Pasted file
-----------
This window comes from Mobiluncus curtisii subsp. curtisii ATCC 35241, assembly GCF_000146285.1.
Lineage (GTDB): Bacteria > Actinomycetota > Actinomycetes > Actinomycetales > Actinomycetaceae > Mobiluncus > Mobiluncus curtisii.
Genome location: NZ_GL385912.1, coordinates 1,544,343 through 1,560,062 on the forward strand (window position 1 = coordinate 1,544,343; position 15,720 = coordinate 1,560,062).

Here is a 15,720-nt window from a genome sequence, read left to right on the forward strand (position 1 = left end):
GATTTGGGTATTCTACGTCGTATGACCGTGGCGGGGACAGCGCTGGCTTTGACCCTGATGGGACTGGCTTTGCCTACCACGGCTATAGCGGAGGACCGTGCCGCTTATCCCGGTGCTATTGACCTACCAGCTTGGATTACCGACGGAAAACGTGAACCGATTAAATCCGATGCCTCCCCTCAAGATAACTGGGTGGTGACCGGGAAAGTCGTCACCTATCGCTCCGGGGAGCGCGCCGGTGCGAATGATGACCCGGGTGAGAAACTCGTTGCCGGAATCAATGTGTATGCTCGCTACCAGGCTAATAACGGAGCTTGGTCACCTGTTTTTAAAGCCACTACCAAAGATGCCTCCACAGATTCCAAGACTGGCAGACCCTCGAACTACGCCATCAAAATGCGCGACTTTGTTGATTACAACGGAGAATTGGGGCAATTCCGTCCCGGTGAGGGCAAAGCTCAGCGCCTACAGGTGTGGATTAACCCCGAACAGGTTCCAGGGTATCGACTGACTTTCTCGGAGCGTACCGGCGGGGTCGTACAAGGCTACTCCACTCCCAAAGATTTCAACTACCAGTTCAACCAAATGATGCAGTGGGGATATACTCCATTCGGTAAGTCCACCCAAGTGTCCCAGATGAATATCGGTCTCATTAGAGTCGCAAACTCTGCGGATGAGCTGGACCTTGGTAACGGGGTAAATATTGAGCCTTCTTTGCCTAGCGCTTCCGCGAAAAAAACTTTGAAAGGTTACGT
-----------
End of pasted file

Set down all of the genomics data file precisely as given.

This window comes from Mobiluncus curtisii subsp. curtisii ATCC 35241, assembly GCF_000146285.1.
Lineage (GTDB): Bacteria > Actinomycetota > Actinomycetes > Actinomycetales > Actinomycetaceae > Mobiluncus > Mobiluncus curtisii.
Genome location: NZ_GL385912.1, coordinates 1,544,343 through 1,560,062 on the forward strand (window position 1 = coordinate 1,544,343; position 15,720 = coordinate 1,560,062).

Here is a 15,720-nt window from a genome sequence, read left to right on the forward strand (position 1 = left end):
GATTTGGGTATTCTACGTCGTATGACCGTGGCGGGGACAGCGCTGGCTTTGACCCTGATGGGACTGGCTTTGCCTACCACGGCTATAGCGGAGGACCGTGCCGCTTATCCCGGTGCTATTGACCTACCAGCTTGGATTACCGACGGAAAACGTGAACCGATTAAATCCGATGCCTCCCCTCAAGATAACTGGGTGGTGACCGGGAAAGTCGTCACCTATCGCTCCGGGGAGCGCGCCGGTGCGAATGATGACCCGGGTGAGAAACTCGTTGCCGGAATCAATGTGTATGCTCGCTACCAGGCTAATAACGGAGCTTGGTCACCTGTTTTTAAAGCCACTACCAAAGATGCCTCCACAGATTCCAAGACTGGCAGACCCTCGAACTACGCCATCAAAATGCGCGACTTTGTTGATTACAACGGAGAATTGGGGCAATTCCGTCCCGGTGAGGGCAAAGCTCAGCGCCTACAGGTGTGGATTAACCCCGAACAGGTTCCAGGGTATCGACTGACTTTCTCGGAGCGTACCGGCGGGGTCGTACAAGGCTACTCCACTCCCAAAGATTTCAACTACCAGTTCAACCAAATGATGCAGTGGGGATATACTCCATTCGGTAAGTCCACCCAAGTGTCCCAGATGAATATCGGTCTCATTAGAGTCGCAAACTCTGCGGATGAGCTGGACCTTGGTAACGGGGTAAATATTGAGCCTTCTTTGCCTAGCGCTTCCGCGAAAAAAACTTTGAAAGGTTACGT